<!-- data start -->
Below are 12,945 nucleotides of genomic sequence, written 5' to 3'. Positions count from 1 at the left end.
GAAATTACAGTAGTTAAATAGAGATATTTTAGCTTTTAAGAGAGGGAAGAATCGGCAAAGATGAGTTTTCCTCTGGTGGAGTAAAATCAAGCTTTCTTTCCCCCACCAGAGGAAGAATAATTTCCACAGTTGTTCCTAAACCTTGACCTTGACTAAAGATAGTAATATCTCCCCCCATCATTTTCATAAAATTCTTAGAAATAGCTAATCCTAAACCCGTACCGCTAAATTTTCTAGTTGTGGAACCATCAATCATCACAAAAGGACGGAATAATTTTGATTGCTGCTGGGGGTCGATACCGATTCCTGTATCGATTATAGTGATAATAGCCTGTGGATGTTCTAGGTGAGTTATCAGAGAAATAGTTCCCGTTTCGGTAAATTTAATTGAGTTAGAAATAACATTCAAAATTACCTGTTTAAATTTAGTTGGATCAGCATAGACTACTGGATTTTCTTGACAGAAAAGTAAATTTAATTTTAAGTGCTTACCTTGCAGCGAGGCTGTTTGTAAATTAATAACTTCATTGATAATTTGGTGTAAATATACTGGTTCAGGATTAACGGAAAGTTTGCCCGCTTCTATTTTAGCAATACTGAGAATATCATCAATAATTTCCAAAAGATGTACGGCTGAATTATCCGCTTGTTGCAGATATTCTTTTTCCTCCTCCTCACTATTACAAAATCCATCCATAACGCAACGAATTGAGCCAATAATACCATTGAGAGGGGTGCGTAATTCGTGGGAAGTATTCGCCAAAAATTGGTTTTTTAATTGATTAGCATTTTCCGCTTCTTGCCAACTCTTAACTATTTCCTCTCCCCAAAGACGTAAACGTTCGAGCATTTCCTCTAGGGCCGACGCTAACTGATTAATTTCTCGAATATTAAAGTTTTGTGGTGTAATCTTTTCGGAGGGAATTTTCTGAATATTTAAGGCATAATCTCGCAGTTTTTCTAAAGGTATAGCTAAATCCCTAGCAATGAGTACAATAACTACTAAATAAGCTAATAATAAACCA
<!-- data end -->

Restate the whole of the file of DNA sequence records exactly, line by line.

Below are 12,945 nucleotides of genomic sequence, written 5' to 3'. Positions count from 1 at the left end.
GAAATTACAGTAGTTAAATAGAGATATTTTAGCTTTTAAGAGAGGGAAGAATCGGCAAAGATGAGTTTTCCTCTGGTGGAGTAAAATCAAGCTTTCTTTCCCCCACCAGAGGAAGAATAATTTCCACAGTTGTTCCTAAACCTTGACCTTGACTAAAGATAGTAATATCTCCCCCCATCATTTTCATAAAATTCTTAGAAATAGCTAATCCTAAACCCGTACCGCTAAATTTTCTAGTTGTGGAACCATCAATCATCACAAAAGGACGGAATAATTTTGATTGCTGCTGGGGGTCGATACCGATTCCTGTATCGATTATAGTGATAATAGCCTGTGGATGTTCTAGGTGAGTTATCAGAGAAATAGTTCCCGTTTCGGTAAATTTAATTGAGTTAGAAATAACATTCAAAATTACCTGTTTAAATTTAGTTGGATCAGCATAGACTACTGGATTTTCTTGACAGAAAAGTAAATTTAATTTTAAGTGCTTACCTTGCAGCGAGGCTGTTTGTAAATTAATAACTTCATTGATAATTTGGTGTAAATATACTGGTTCAGGATTAACGGAAAGTTTGCCCGCTTCTATTTTAGCAATACTGAGAATATCATCAATAATTTCCAAAAGATGTACGGCTGAATTATCCGCTTGTTGCAGATATTCTTTTTCCTCCTCCTCACTATTACAAAATCCATCCATAACGCAACGAATTGAGCCAATAATACCATTGAGAGGGGTGCGTAATTCGTGGGAAGTATTCGCCAAAAATTGGTTTTTTAATTGATTAGCATTTTCCGCTTCTTGCCAACTCTTAACTATTTCCTCTCCCCAAAGACGTAAACGTTCGAGCATTTCCTCTAGGGCCGACGCTAACTGATTAATTTCTCGAATATTAAAGTTTTGTGGTGTAATCTTTTCGGAGGGAATTTTCTGAATATTTAAGGCATAATCTCGCAGTTTTTCTAAAGGTATAGCTAAATCCCTAGCAATGAGTACAATAACTACTAAATAAGCTAATAATAAACCA